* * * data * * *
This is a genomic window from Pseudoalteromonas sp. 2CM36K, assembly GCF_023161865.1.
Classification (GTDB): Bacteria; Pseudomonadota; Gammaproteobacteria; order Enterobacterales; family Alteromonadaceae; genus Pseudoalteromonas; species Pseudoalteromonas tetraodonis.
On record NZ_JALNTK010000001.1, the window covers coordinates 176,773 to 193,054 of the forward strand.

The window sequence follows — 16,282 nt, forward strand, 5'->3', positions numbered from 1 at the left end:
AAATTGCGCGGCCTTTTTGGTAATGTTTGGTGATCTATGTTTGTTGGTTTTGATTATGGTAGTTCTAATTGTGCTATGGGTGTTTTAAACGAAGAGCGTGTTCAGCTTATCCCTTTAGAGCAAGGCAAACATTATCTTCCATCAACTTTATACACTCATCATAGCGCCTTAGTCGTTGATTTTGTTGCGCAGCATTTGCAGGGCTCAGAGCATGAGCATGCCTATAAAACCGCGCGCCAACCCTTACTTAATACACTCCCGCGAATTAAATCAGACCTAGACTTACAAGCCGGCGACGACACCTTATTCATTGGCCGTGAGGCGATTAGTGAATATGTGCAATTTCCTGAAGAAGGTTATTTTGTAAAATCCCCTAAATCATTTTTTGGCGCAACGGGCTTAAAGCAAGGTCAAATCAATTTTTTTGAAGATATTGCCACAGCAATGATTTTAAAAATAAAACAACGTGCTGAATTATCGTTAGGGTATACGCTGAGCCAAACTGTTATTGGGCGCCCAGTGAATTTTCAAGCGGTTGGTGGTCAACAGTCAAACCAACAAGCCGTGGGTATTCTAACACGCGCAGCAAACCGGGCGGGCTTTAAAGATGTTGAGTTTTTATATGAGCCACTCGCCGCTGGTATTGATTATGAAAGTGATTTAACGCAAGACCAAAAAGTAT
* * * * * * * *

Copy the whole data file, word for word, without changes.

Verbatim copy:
This is a genomic window from Pseudoalteromonas sp. 2CM36K, assembly GCF_023161865.1.
Classification (GTDB): Bacteria; Pseudomonadota; Gammaproteobacteria; order Enterobacterales; family Alteromonadaceae; genus Pseudoalteromonas; species Pseudoalteromonas tetraodonis.
On record NZ_JALNTK010000001.1, the window covers coordinates 176,773 to 193,054 of the forward strand.

The window sequence follows — 16,282 nt, forward strand, 5'->3', positions numbered from 1 at the left end:
AAATTGCGCGGCCTTTTTGGTAATGTTTGGTGATCTATGTTTGTTGGTTTTGATTATGGTAGTTCTAATTGTGCTATGGGTGTTTTAAACGAAGAGCGTGTTCAGCTTATCCCTTTAGAGCAAGGCAAACATTATCTTCCATCAACTTTATACACTCATCATAGCGCCTTAGTCGTTGATTTTGTTGCGCAGCATTTGCAGGGCTCAGAGCATGAGCATGCCTATAAAACCGCGCGCCAACCCTTACTTAATACACTCCCGCGAATTAAATCAGACCTAGACTTACAAGCCGGCGACGACACCTTATTCATTGGCCGTGAGGCGATTAGTGAATATGTGCAATTTCCTGAAGAAGGTTATTTTGTAAAATCCCCTAAATCATTTTTTGGCGCAACGGGCTTAAAGCAAGGTCAAATCAATTTTTTTGAAGATATTGCCACAGCAATGATTTTAAAAATAAAACAACGTGCTGAATTATCGTTAGGGTATACGCTGAGCCAAACTGTTATTGGGCGCCCAGTGAATTTTCAAGCGGTTGGTGGTCAACAGTCAAACCAACAAGCCGTGGGTATTCTAACACGCGCAGCAAACCGGGCGGGCTTTAAAGATGTTGAGTTTTTATATGAGCCACTCGCCGCTGGTATTGATTATGAAAGTGATTTAACGCAAGACCAAAAAGTAT